Often times the most confusing component of Medicare for people to fully comprehend is Medicare Part D prescription drug coverage.
Medicare Part D works rather different from prescription drug coverage provided through most job-based or affordable care act health insurance plans.
Here are the four phases of Medicare Part D prescription drug coverage that you need to know about.
Phase One – Deductible Phase
Many, but not all, Part D plans feature an annual deductible. During this phase, you may pay as much as the entire cost of your prescriptions. Some plans may provide additional coverage for generic drugs during the Deductible Phase while others may not.
The maximum Annual Deductible for 2021 is $445.
Some higher premium Part D plans may have a lower or even no Annual Deductible.
Phase Two – Initial Coverage Phase
During the Initial Coverage Phase, technically you can pay as high as 25% coinsurance of the negotiated retail price for your prescriptions, although many Part D plans offer lower coinsurance or even flat co-pay amounts which will vary based upon the “tier” of the particular drug.
Medicare Part D plans have stated formularies (list of the drugs covered under the plan) which will indicate what tier a particular drug is on that plan.
Plans typically have either a 4 or 5 tier formulary.
Tier 1 drugs are “preferred generics” meaning they are the least expensive.
Tier 2 drugs are “nonpreferred generics” meaning they are still considered generic but are slightly more expensive.
Tier 3 drugs are called “preferred brand” meaning that they are patented as a brand prescription with moderate retail costs.
Tier 4 drugs are referred to as “nonpreferred brand” meaning that they are more expensive and not as commonly prescribed.
Tier 5 drugs are considered “specialty drugs.” These drugs are often, but not always, self-injectable biologics and are considerably more expensive than Tiers 1 through 4 drugs. Typically plans will charge a higher level of coinsurance for Tier 5 drugs.
Phase Three – Coverage Gap Phase (also known as the “Donut Hole”)
Once the retail costs of your prescriptions exceeds the Initial Coverage Limit ($4,130 for 2021) you will pay 25% of the cost of your drugs until your TrOOP (True Out Of Pocket costs) has reached the Catastrophic Coverage Limit ($6,550 for 2021.)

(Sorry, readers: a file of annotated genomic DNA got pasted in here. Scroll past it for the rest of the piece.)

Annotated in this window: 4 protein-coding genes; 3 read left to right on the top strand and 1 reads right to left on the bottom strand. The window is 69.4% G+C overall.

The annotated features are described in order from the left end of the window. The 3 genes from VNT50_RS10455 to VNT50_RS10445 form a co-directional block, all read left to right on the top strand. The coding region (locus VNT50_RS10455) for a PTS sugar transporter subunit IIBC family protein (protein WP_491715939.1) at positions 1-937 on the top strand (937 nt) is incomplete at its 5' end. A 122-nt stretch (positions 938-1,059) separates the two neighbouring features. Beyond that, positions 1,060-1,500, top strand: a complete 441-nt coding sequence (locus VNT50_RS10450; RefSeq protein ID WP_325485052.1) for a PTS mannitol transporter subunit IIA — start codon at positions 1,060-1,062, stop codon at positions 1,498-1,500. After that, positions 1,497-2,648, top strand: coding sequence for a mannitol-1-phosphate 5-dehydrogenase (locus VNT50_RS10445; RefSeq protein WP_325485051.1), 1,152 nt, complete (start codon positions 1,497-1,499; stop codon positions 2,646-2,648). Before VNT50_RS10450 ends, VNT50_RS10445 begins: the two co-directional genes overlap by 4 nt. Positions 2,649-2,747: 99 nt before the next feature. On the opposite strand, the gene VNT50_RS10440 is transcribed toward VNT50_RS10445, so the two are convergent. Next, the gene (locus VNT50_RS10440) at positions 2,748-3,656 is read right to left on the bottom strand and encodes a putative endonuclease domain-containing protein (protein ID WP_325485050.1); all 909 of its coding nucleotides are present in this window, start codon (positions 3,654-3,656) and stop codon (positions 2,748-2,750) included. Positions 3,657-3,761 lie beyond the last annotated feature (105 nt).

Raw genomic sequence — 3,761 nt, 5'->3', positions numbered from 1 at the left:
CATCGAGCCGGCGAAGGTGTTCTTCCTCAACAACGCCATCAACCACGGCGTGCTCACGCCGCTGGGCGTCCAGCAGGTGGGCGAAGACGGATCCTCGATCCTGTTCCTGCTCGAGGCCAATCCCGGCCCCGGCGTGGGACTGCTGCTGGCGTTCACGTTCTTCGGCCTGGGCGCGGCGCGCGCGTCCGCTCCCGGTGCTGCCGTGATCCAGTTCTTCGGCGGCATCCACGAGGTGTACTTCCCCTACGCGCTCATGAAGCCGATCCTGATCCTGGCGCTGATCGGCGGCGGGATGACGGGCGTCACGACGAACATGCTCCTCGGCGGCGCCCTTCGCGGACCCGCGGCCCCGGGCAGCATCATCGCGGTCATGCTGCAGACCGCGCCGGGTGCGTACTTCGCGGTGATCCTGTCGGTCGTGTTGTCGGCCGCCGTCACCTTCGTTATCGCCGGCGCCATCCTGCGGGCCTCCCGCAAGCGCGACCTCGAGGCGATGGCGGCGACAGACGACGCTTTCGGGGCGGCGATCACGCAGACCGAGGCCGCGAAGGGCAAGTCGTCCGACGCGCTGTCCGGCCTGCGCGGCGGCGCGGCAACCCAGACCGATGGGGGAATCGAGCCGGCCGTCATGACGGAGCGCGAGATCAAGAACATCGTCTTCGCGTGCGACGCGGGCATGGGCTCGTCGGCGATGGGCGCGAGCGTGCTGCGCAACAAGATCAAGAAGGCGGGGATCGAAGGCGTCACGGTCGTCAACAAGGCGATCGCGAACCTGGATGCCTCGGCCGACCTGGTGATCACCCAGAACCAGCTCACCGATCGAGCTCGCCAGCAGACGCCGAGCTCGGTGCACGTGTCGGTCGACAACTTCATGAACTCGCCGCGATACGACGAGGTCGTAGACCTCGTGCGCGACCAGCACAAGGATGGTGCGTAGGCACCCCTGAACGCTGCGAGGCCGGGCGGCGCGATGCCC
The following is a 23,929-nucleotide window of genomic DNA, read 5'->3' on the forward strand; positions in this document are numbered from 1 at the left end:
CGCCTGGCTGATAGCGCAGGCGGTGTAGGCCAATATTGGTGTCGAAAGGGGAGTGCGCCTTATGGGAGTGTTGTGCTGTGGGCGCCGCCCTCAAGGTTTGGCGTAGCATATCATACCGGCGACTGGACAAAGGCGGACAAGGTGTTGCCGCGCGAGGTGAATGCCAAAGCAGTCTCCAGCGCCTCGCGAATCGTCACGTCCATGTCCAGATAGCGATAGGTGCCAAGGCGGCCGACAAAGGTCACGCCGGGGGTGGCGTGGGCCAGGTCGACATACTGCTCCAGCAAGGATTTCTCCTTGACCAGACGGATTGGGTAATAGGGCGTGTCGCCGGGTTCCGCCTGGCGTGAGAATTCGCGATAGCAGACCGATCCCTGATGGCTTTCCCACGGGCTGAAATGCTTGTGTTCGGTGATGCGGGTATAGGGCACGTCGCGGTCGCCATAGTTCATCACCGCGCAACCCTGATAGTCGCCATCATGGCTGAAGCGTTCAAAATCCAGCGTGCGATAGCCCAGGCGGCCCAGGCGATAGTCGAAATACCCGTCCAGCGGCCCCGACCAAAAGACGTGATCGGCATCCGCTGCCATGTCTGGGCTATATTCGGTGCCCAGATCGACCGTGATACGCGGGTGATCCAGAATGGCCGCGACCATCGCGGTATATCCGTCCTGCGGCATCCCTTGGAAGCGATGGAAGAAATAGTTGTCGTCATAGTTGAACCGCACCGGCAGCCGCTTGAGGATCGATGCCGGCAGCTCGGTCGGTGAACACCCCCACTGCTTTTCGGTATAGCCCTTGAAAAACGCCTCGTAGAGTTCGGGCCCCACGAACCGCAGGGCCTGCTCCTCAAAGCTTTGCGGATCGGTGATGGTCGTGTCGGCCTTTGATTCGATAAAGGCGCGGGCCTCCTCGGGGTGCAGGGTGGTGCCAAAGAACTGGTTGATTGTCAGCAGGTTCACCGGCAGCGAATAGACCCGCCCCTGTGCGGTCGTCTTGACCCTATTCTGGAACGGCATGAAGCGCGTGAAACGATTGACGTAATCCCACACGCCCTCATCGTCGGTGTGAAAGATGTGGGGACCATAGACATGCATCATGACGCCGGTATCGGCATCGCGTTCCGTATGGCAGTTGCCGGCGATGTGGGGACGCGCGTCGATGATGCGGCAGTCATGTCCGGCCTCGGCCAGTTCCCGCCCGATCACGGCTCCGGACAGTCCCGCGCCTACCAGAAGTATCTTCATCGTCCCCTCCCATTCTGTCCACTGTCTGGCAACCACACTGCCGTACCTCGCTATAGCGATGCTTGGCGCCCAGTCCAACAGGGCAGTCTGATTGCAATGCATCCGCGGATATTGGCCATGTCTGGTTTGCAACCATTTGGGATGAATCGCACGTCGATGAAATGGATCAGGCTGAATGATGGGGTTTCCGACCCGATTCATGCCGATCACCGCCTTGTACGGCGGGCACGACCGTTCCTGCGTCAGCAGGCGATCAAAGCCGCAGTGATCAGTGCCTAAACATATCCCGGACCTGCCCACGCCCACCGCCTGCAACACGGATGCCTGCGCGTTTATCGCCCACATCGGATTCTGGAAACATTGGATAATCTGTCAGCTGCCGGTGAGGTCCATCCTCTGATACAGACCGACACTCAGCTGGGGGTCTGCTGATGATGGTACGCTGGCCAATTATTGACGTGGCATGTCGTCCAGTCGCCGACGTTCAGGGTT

While in Phase Three you receive a combined 75% Donut Hole discount on the total cost of your brand prescriptions. A 70% discount is paid by the brand-name drug manufacturer while a 5% discount is paid by the Medicare Part D plan.
The 70% paid by the drug manufacturer combined with the 25% you pay counts towards the TrOOP and Phase 4 or Catastrophic Coverage threshold.
For generic prescriptions, only the 25% the enrollee pays counts towards the TrOOP calculation.
Phase Four – Catastrophic Coverage
Once your TrOOP exceeds the Catastrophic Coverage level ($6,550 for 2021) then your costs will decrease significantly.
When in the Catastrophic Coverage phase, you will pay $3.70 for generics drugs that cost less than $74 or 5% for drugs that have retail prices greater than $74.
For brand drugs, you will pay $9.20 for drugs with a retail cost of less than $184 and 5% for those brand drugs that cost more than $184.
Annual Review Recommended
Since your prescriptions may change from year-to-year and the available Part D plans do often change, we recommend reviewing your prescription drug coverage during each AEP (Annual Enrollment Period) which is from October 15 through December 7th. Changes you make will be effective January 1st.
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